As history clearly shows, adidas’ fervent commitment to their 3-stripes insignia has paid off, building one of the most recognizable brands in the world. But having a name that big isn’t just about commitment; it involves defence as well. Over the years, the brand has fought viciously against any individual or entity which has attempted to infringe upon their trademark.

In recent times, this has included big name retailers like Forever 21, who had been caught out on multiple occasions imitating the adidas mark. Not only did Forever 21 use an ambiguous 4-stripe mark, but in some instances the brand went as far as to completely copy the adidas 3-stripes mark, positioned in similar places such as down sleeves. And it’s not just the high-street who play this game; Marc Jacobs was taken to court a few years back for the exact same thing.

Closer to home, in the realm of sports footwear, a number of brands have felt the wrath of adidas’ legal department over those stripes. In anticipation of inevitable lawsuits, Nike has at times gone to the effort of filing pre-emptive suits justifying their use of two stripe details on their apparel, knowing that adidas wouldn’t ignore it. It’s one thing to get sued over copyright infringement, but when other people are filing the suits before you’ve even seen anything, you know they’re scared.

Looking at the 3-stripes’ history on a whole, it’s interesting to reflect upon adidas’ manipulation and modification of its core identity over the years. On the one hand, it could be argued that using multiple branding details will have made it harder for adidas to establish itself as an iconic brand the same way as a brand that chooses a logo and hammers it home no matter what.

But on the other hand, that same versatility is what has empowered the brand with the 3-stripes to stake its claim in all sorts of strange corners of culture, from sport and athletics to music, fashion and art. As adidas was adopted by myriad subcultures such as hip-hop, graffiti, skateboarding and more, as well as continuing to create forward-thinking performance footwear designs, it surely must have become harder and harder to keep all of those different factions represented under one roof – even if the trefoil logo itself was intended to communicate adidas’ diversity.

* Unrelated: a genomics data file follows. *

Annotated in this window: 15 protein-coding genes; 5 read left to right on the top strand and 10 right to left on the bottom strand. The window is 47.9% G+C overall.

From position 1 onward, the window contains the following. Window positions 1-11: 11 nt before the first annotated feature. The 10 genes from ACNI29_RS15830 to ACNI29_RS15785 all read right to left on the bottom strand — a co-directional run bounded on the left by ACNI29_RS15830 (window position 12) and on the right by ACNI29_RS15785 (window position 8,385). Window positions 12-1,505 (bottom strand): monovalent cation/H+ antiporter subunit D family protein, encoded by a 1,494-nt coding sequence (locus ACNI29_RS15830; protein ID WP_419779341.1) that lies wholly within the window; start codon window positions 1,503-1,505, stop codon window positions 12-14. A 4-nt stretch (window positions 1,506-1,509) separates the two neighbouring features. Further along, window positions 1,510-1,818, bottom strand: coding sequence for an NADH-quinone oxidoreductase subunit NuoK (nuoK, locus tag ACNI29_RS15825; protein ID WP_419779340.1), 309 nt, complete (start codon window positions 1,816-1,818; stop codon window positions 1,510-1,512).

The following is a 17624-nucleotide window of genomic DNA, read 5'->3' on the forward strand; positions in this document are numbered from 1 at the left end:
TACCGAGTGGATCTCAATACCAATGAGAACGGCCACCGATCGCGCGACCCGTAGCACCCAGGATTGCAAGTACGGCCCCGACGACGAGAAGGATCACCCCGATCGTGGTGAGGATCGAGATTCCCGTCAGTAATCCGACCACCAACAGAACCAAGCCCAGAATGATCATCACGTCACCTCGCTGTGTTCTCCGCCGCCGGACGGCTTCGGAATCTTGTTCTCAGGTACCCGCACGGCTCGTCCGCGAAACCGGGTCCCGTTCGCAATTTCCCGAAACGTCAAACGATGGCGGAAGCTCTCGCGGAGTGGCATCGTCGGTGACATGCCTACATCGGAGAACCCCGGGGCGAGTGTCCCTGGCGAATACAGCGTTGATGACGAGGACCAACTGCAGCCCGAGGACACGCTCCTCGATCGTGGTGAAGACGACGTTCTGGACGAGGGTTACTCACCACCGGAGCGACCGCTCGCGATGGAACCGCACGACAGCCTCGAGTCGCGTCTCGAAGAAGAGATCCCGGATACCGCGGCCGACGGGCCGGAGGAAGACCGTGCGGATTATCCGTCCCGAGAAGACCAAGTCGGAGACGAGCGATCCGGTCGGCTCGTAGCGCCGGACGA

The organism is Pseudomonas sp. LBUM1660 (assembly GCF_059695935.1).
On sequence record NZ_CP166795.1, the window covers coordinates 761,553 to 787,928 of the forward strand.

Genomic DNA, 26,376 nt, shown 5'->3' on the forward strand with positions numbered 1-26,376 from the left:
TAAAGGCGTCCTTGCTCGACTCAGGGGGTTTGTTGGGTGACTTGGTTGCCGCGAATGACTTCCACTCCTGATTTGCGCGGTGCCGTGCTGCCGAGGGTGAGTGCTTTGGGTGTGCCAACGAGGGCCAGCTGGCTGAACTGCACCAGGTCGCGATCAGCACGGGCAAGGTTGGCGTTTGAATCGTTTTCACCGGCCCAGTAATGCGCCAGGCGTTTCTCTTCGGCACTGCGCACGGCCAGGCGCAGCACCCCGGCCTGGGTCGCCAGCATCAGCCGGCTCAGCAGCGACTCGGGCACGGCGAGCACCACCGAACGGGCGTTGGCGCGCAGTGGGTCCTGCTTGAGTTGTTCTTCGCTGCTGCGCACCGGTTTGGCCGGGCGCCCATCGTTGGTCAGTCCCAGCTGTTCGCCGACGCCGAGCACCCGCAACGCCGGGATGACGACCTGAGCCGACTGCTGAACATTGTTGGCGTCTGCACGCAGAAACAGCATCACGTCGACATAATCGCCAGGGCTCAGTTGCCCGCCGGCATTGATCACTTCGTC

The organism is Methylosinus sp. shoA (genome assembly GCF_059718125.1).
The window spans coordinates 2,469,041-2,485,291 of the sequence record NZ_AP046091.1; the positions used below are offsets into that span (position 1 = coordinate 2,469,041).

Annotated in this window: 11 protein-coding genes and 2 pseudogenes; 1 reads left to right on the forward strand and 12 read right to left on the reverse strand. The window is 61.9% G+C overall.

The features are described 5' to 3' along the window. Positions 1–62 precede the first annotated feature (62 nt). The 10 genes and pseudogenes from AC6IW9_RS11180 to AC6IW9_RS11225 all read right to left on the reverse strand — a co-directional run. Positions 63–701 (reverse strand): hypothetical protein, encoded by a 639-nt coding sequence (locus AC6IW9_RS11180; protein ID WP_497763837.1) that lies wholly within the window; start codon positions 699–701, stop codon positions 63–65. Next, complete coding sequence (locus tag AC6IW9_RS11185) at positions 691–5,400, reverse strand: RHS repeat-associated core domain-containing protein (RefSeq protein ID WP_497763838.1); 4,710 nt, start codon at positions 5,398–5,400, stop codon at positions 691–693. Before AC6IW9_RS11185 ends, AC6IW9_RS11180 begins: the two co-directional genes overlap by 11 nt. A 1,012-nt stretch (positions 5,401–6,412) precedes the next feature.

So that multi-faceted approach to brand identity, creating different logos to suit different purposes, in many ways goes to the core of what the 3-stripes were born from. Just as how a functional, practical design element eventually evolved into a global corporate identity, the 3-stripes has been adapted and translated into all sorts of contexts. It’s a practical, flexible, versatile branding, and you can understand why the brand works so hard to protect it now. Because whenever you see sportswear, sneakers or apparel with 3 of anything, your mind goes straight to one place. That’s a level of brand recognition you just can’t buy.

Now, read up on 10 key moments in adidas’s history that you probably didn't know about.